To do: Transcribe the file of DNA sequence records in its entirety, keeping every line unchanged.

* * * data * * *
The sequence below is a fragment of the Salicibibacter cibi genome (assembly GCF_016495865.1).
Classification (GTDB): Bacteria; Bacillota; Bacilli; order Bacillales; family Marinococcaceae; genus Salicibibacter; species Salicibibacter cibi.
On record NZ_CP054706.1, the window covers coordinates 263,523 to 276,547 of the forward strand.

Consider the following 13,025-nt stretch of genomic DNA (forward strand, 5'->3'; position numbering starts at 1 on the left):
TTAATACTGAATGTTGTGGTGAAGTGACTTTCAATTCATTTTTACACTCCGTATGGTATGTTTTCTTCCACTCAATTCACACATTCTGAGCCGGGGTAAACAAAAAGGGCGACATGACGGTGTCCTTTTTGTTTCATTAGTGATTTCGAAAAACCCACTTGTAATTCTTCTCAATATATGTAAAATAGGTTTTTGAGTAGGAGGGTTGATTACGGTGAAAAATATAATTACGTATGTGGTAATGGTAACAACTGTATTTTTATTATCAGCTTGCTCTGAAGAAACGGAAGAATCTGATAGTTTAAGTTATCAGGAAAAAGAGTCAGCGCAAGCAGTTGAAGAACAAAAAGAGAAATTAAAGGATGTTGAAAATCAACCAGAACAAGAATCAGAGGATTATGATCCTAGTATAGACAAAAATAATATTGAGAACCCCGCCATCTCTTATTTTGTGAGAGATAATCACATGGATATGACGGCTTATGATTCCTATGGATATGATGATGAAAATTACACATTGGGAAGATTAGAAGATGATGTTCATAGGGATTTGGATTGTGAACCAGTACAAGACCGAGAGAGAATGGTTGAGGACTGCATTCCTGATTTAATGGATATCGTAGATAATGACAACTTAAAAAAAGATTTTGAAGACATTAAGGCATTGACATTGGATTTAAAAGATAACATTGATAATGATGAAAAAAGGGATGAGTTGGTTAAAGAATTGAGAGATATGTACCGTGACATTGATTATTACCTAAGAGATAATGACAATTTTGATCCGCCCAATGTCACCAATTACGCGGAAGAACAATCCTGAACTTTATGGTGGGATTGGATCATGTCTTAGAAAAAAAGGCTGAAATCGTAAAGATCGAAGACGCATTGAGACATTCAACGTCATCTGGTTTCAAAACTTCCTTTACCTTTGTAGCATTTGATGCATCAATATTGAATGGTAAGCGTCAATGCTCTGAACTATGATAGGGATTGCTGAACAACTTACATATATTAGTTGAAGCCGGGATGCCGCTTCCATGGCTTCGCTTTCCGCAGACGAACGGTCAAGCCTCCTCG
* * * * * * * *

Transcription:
The sequence below is a fragment of the Salicibibacter cibi genome (assembly GCF_016495865.1).
Classification (GTDB): Bacteria; Bacillota; Bacilli; order Bacillales; family Marinococcaceae; genus Salicibibacter; species Salicibibacter cibi.
On record NZ_CP054706.1, the window covers coordinates 263,523 to 276,547 of the forward strand.

Consider the following 13,025-nt stretch of genomic DNA (forward strand, 5'->3'; position numbering starts at 1 on the left):
TTAATACTGAATGTTGTGGTGAAGTGACTTTCAATTCATTTTTACACTCCGTATGGTATGTTTTCTTCCACTCAATTCACACATTCTGAGCCGGGGTAAACAAAAAGGGCGACATGACGGTGTCCTTTTTGTTTCATTAGTGATTTCGAAAAACCCACTTGTAATTCTTCTCAATATATGTAAAATAGGTTTTTGAGTAGGAGGGTTGATTACGGTGAAAAATATAATTACGTATGTGGTAATGGTAACAACTGTATTTTTATTATCAGCTTGCTCTGAAGAAACGGAAGAATCTGATAGTTTAAGTTATCAGGAAAAAGAGTCAGCGCAAGCAGTTGAAGAACAAAAAGAGAAATTAAAGGATGTTGAAAATCAACCAGAACAAGAATCAGAGGATTATGATCCTAGTATAGACAAAAATAATATTGAGAACCCCGCCATCTCTTATTTTGTGAGAGATAATCACATGGATATGACGGCTTATGATTCCTATGGATATGATGATGAAAATTACACATTGGGAAGATTAGAAGATGATGTTCATAGGGATTTGGATTGTGAACCAGTACAAGACCGAGAGAGAATGGTTGAGGACTGCATTCCTGATTTAATGGATATCGTAGATAATGACAACTTAAAAAAAGATTTTGAAGACATTAAGGCATTGACATTGGATTTAAAAGATAACATTGATAATGATGAAAAAAGGGATGAGTTGGTTAAAGAATTGAGAGATATGTACCGTGACATTGATTATTACCTAAGAGATAATGACAATTTTGATCCGCCCAATGTCACCAATTACGCGGAAGAACAATCCTGAACTTTATGGTGGGATTGGATCATGTCTTAGAAAAAAAGGCTGAAATCGTAAAGATCGAAGACGCATTGAGACATTCAACGTCATCTGGTTTCAAAACTTCCTTTACCTTTGTAGCATTTGATGCATCAATATTGAATGGTAAGCGTCAATGCTCTGAACTATGATAGGGATTGCTGAACAACTTACATATATTAGTTGAAGCCGGGATGCCGCTTCCATGGCTTCGCTTTCCGCAGACGAACGGTCAAGCCTCCTCG